The Old Main Cornerstone

Above: The cornerstone of the Old Main sits in the front loggia of the current Main Building. The stone was supposed to be placed on November 16, 1882, but a rainy cold front postponed the ceremony to the 17th. Austin stonemason Ben Muschamp, who’d carved the letters in the cornerstone, didn’t have time to create a new one with the corrected date. 

It was a wretched morning. A cold front the day before had brought with it a frigid gale and steady rain, which forced a postponement of the ceremonies. Conditions hadn’t improved much overnight. For the moment, the rain had stopped, but a brisk wind enforced the damp chill of the autumn air, and the cursed clouds threatened to douse the city again. It was hardly the kind of day anyone had imagined to celebrate the beginnings of a new university.

On Friday, November 17, 1882, in defiance of the raw elements, a crowd of several thousand turned out in Austin to watch the laying of the cornerstone for the University of Texas. Just before noon, a parade assembled at the head of Congress Avenue, in front of the Capitol grounds. The place was nearly vacant. The old capitol had burned nearly a year ago, and construction of a grand new building hadn’t yet begun.

Leading off the parade was the popular George Herzog Marching Band. With their crisp, red and gold uniforms and brass horns, the group splashed through the muddy streets playing “souls stirring and foot stomping music.” Behind them, a long procession of horse-drawn carriages carried the governor, the University regents, the Mayor of Austin, and other state and city dignitaries. Following on foot were many of the city’s civic groups, dressed in uniform or their finest attire. Members of the Knights of Honor were joined by the United Order of Workmen and the Knights of Pythias.  The polished wagons of the Austin Fire Department came next, along with the Germania Association and the Austin Greys.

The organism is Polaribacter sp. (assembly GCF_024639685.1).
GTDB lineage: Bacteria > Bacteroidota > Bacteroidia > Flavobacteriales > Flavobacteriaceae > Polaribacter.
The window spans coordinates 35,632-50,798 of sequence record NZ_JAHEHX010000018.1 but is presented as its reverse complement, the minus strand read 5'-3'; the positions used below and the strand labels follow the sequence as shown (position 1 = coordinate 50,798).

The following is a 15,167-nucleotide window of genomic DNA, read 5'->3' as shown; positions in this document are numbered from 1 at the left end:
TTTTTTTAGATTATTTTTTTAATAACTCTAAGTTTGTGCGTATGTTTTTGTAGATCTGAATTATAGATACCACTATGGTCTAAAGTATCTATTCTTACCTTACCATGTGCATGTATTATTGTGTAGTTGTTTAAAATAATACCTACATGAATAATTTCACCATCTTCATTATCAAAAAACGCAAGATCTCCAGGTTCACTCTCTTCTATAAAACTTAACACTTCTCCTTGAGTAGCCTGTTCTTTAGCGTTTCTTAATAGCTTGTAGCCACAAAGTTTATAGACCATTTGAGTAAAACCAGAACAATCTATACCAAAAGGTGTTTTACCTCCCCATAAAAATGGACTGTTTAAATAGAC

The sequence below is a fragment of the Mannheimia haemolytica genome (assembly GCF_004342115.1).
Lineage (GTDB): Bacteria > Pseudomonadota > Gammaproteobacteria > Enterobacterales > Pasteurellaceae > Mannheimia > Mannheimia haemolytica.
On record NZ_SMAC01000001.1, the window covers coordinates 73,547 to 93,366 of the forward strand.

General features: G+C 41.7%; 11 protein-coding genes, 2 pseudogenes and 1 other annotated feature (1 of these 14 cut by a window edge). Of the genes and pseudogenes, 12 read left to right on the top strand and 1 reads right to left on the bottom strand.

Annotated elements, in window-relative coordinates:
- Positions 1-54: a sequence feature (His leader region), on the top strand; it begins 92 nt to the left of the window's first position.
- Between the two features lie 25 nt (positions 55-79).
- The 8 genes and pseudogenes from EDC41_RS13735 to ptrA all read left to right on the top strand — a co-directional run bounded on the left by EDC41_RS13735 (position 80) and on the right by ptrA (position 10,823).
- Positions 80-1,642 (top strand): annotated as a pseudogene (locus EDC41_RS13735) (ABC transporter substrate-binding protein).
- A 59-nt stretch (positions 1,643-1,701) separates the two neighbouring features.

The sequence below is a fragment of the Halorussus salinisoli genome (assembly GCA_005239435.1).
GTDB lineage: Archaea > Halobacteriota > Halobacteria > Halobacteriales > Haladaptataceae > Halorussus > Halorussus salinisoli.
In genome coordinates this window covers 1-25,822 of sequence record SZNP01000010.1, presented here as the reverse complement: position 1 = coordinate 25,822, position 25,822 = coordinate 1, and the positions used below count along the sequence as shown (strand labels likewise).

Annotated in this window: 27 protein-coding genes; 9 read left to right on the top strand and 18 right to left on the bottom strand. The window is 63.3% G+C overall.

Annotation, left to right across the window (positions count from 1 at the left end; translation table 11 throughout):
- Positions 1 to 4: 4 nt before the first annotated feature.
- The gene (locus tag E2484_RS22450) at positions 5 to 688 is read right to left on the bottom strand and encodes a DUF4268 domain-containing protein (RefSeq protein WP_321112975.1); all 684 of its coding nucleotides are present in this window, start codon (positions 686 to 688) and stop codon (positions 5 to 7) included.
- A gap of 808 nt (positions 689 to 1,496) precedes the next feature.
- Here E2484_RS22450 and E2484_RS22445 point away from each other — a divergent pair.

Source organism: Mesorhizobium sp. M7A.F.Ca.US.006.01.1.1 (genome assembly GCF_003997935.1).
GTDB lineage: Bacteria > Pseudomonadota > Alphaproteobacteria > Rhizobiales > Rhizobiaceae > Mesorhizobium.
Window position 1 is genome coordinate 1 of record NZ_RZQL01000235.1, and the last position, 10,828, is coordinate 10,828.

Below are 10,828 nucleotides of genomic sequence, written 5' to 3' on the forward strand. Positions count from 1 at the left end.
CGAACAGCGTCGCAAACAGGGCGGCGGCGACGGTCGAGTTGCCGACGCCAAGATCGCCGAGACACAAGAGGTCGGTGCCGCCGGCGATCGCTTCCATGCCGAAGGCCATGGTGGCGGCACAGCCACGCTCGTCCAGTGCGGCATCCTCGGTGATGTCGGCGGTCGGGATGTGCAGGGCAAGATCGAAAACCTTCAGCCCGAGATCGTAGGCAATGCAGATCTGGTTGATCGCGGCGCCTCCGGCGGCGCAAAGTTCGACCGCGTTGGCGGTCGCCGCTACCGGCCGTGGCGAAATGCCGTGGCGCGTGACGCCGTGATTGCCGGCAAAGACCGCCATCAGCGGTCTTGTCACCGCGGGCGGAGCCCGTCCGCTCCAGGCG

At the west entrance to the campus along Guadalupe Street, the procession was met by Austin schoolchildren, who joined the group as it climbed the hill. The assemblage gathered near the top, where the foundation had been laid for the west wing of the University’s first building.

Above: The cornerstone ceremony for the old Main Building. The stone is held by a hand crane just right of top center. In front was supposed to be seating on long planks supported by wooden barrels, but most elected to stand and huddle together in the cold. Click on an image for a larger view.

A crude, wooden platform was hastily erected at the construction site, upon which were seats for the distinguished guests. For the audience, benches had been improvised with long planks supported by wooden barrels. Most of the spectators, though, in order to keep warm (and avoid splinters), elected to stand, and huddled together against the cold.

Dr. Ashbel Smith, the 75-year old chairman of the Board of Regents, spoke at length. “We have come together to do a great work,” boasted Smith. “The corner stone of the University of Texas . . . far surpasses in solemn importance and in weighty, widely diffusive and long reaching consequences, any corner stone of any building hitherto laid, or likely hereafter to be laid, in the broad territory of the future millions of Texas.” A feisty orator, Smith was neither modest nor short of words. His speech lasted well over an hour, and he predicted a wonderful future for the new university.